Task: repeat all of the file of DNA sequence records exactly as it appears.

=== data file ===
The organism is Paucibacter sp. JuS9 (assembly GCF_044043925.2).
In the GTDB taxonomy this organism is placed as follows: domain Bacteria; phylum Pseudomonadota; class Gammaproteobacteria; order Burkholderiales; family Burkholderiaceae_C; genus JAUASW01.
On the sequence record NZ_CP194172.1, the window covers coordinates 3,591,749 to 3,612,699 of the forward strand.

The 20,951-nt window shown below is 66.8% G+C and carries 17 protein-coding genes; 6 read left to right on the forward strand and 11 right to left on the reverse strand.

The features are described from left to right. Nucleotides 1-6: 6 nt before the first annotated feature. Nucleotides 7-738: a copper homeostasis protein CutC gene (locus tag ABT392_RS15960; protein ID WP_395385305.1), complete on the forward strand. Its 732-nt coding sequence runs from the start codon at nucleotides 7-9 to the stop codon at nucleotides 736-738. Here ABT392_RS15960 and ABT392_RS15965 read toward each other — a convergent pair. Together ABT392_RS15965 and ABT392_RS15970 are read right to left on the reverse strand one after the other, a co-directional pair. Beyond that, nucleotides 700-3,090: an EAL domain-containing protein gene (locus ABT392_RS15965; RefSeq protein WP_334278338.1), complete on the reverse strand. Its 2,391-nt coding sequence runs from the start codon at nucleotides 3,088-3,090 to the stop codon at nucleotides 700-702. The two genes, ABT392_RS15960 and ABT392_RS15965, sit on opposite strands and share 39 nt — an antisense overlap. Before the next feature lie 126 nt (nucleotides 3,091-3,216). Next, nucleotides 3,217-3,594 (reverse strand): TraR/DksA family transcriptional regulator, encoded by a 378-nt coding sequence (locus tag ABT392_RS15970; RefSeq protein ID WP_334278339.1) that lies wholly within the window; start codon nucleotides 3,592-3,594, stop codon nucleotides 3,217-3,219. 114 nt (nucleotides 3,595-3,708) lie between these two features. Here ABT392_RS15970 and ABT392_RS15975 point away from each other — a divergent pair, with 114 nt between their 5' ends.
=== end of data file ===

The organism is Paucibacter sp. JuS9 (assembly GCF_044043925.2).
In the GTDB taxonomy this organism is placed as follows: domain Bacteria; phylum Pseudomonadota; class Gammaproteobacteria; order Burkholderiales; family Burkholderiaceae_C; genus JAUASW01.
On the sequence record NZ_CP194172.1, the window covers coordinates 3,591,749 to 3,612,699 of the forward strand.

The 20,951-nt window shown below is 66.8% G+C and carries 17 protein-coding genes; 6 read left to right on the forward strand and 11 right to left on the reverse strand.

The features are described from left to right. Nucleotides 1-6: 6 nt before the first annotated feature. Nucleotides 7-738: a copper homeostasis protein CutC gene (locus tag ABT392_RS15960; protein ID WP_395385305.1), complete on the forward strand. Its 732-nt coding sequence runs from the start codon at nucleotides 7-9 to the stop codon at nucleotides 736-738. Here ABT392_RS15960 and ABT392_RS15965 read toward each other — a convergent pair. Together ABT392_RS15965 and ABT392_RS15970 are read right to left on the reverse strand one after the other, a co-directional pair. Beyond that, nucleotides 700-3,090: an EAL domain-containing protein gene (locus ABT392_RS15965; RefSeq protein WP_334278338.1), complete on the reverse strand. Its 2,391-nt coding sequence runs from the start codon at nucleotides 3,088-3,090 to the stop codon at nucleotides 700-702. The two genes, ABT392_RS15960 and ABT392_RS15965, sit on opposite strands and share 39 nt — an antisense overlap. Before the next feature lie 126 nt (nucleotides 3,091-3,216). Next, nucleotides 3,217-3,594 (reverse strand): TraR/DksA family transcriptional regulator, encoded by a 378-nt coding sequence (locus tag ABT392_RS15970; RefSeq protein ID WP_334278339.1) that lies wholly within the window; start codon nucleotides 3,592-3,594, stop codon nucleotides 3,217-3,219. 114 nt (nucleotides 3,595-3,708) lie between these two features. Here ABT392_RS15970 and ABT392_RS15975 point away from each other — a divergent pair, with 114 nt between their 5' ends.